Disordered eating, which is not classed as a disease, can often be how it all starts. This type of eating would normally be described as an unhealthy diet. The person is likely to worry about calories and their body, train obsessively, and perhaps show initial signs of a malnourished body. Unfortunately, there are many people in this grey area.

It is very easy to think that by cutting calories - and this often means cutting out all fats - that we can lose weight quicker. Or, in the case of the athlete, run faster, better, etc. However, we need to understand the concept that our body is a machine that needs the correct fuelling/energy, to run at its most efficient level.

Eating disorders, such as anorexia nervosa and bulimia nervosa, can have a devastating effect on the health and performance of an athlete. Compared to non-athletes, both female and male athletes are at a much higher risk of developing an eating disorder. It is only the well-nourished athlete that will perform better and can also perform far better for much longer.

Many athletes fail to make the link between their restrictive dietary intake and their eventual losses in performance. They may peak but then experience a rapid decline. Most athletes wouldn’t dream of missing a training session, but they wouldn’t think twice about missing a meal if they had gained some extra pounds.

A fit-looking athlete may have been training hard and making good progress; yet suddenly their appearance may change and they appear weak, unable to manage a pace that was once easy for them. Occasionally the runner may faint, collapsing near the finish. So, what could be wrong? It could be almost anything from a lack of sleep, a viral infection, emotional stress, menstrual disruptions, etc. However, one of the most common causes of a deteriorating performance is simply because the runner/athlete hasn't eaten enough calories/energy.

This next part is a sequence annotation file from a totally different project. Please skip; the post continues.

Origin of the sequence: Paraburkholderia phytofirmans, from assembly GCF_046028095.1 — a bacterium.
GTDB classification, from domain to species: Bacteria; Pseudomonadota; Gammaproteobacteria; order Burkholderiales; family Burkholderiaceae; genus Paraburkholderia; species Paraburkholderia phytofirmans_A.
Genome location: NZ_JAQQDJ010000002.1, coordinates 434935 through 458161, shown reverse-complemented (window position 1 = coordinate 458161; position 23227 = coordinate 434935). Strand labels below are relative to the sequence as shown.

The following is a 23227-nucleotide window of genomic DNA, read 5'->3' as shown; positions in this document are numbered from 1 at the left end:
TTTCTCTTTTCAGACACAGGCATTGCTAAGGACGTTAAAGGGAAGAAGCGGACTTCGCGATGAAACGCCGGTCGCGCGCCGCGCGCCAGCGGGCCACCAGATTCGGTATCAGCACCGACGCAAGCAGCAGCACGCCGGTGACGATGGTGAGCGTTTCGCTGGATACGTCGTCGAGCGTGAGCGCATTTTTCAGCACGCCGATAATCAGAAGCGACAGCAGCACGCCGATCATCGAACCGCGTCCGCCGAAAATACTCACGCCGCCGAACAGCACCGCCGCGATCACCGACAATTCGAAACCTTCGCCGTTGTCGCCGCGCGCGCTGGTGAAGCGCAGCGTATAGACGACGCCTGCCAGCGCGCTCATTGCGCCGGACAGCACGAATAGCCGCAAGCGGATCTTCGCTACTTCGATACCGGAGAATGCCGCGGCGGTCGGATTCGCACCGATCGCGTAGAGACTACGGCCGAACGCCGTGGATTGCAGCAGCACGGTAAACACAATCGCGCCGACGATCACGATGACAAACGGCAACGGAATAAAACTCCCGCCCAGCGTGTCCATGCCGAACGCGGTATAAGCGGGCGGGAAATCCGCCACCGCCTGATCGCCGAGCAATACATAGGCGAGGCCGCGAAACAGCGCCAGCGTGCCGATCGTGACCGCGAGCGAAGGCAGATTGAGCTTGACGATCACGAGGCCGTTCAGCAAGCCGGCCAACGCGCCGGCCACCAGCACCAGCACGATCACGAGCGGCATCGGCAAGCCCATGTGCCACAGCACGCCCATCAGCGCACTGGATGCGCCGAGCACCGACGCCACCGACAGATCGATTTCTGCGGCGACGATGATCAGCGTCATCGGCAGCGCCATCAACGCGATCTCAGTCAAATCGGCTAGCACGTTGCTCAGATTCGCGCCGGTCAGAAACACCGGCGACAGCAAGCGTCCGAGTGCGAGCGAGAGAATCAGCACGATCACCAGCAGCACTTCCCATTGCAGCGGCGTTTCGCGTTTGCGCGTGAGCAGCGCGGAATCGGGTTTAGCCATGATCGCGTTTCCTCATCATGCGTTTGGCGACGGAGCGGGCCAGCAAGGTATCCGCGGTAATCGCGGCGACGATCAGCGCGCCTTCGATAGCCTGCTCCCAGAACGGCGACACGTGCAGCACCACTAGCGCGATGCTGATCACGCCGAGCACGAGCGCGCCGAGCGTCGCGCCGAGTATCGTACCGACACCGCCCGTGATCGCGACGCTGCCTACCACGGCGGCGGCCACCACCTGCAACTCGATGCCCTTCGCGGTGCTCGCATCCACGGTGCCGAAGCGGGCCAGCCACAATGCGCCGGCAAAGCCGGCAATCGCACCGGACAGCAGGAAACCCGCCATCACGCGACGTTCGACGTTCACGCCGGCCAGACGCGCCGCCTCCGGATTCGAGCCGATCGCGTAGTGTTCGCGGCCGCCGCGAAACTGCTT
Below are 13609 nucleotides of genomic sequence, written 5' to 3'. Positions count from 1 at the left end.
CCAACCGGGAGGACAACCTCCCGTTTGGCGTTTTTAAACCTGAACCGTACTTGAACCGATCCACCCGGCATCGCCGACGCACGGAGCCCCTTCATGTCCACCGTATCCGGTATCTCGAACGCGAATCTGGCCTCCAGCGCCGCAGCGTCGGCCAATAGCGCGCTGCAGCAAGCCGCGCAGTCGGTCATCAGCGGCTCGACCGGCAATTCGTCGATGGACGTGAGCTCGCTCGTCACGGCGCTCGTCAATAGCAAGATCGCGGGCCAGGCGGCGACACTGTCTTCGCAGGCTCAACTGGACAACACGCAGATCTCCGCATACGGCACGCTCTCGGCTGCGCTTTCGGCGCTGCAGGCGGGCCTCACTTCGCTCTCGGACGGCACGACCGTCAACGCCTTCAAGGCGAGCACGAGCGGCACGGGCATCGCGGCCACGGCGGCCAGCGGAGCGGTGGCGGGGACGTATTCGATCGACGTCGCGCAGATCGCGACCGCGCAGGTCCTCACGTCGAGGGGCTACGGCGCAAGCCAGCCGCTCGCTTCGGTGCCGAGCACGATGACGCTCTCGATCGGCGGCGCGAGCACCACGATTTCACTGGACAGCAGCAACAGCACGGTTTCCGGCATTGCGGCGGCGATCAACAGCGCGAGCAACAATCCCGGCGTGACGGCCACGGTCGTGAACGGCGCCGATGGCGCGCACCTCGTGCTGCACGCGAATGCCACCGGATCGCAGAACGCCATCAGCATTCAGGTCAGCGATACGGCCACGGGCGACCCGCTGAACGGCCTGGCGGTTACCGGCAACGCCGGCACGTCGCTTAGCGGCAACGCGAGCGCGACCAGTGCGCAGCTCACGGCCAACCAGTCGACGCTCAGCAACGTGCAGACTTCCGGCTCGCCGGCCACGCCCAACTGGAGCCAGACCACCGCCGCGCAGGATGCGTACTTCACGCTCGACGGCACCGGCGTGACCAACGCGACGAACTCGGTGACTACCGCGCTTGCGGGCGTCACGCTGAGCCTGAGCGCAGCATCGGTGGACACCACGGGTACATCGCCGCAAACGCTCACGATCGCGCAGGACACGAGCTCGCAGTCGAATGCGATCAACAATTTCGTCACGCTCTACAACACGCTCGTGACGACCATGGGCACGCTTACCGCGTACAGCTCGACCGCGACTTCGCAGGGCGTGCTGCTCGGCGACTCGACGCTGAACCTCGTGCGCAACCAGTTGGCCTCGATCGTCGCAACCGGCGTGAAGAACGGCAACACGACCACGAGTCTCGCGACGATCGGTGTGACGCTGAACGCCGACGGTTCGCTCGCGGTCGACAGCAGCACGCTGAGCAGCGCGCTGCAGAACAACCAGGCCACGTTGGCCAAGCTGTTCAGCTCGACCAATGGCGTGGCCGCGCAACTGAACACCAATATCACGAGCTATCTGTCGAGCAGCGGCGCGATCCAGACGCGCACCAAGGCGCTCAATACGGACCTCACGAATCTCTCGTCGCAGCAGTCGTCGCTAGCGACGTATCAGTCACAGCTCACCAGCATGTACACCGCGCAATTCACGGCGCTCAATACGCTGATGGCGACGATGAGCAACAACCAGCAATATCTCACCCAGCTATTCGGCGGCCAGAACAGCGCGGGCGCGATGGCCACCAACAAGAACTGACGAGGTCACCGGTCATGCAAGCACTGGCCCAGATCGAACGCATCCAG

To avoid this, runners need to pay attention to getting enough calories, spreading food intake evenly throughout the day, and eating the right kinds of foods. They should be eating three meals and three snacks a day, including one snack before bed, to replenish, rebuild, and keep the metabolism buzzing.

Understanding your nutritional needs - getting enough calories, protein, calcium, iron, etc - is so incredibly important. We are all different and so what works for one individual, may not work for another. To learn what your body needs, consult a nutrition professional

The views expressed in this article are those of the author. All articles published on Nutritionist Resource are reviewed by our editorial team.

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Great Dunmow CM6 & Chelmsford CM1
Written by Hayley Smith, ANutr, MASC(Eating disorders/CBT), Dip (Sports Nutri), BA Hons Psy
Great Dunmow CM6 & Chelmsford CM1

I am a Registered Assoc Nutritionist. I work as a Nutritionist & Food-wellness coach at my home clinic Great Dunmow & Springfield Hospital Chelmsford.

Specialisms include:
Weight Loss & Healthy Eating
Eating disorders
Sports Nutrition
Inflammation & Gut Health
Lowering blood sugar, cholesterol levels & cardiovascular risk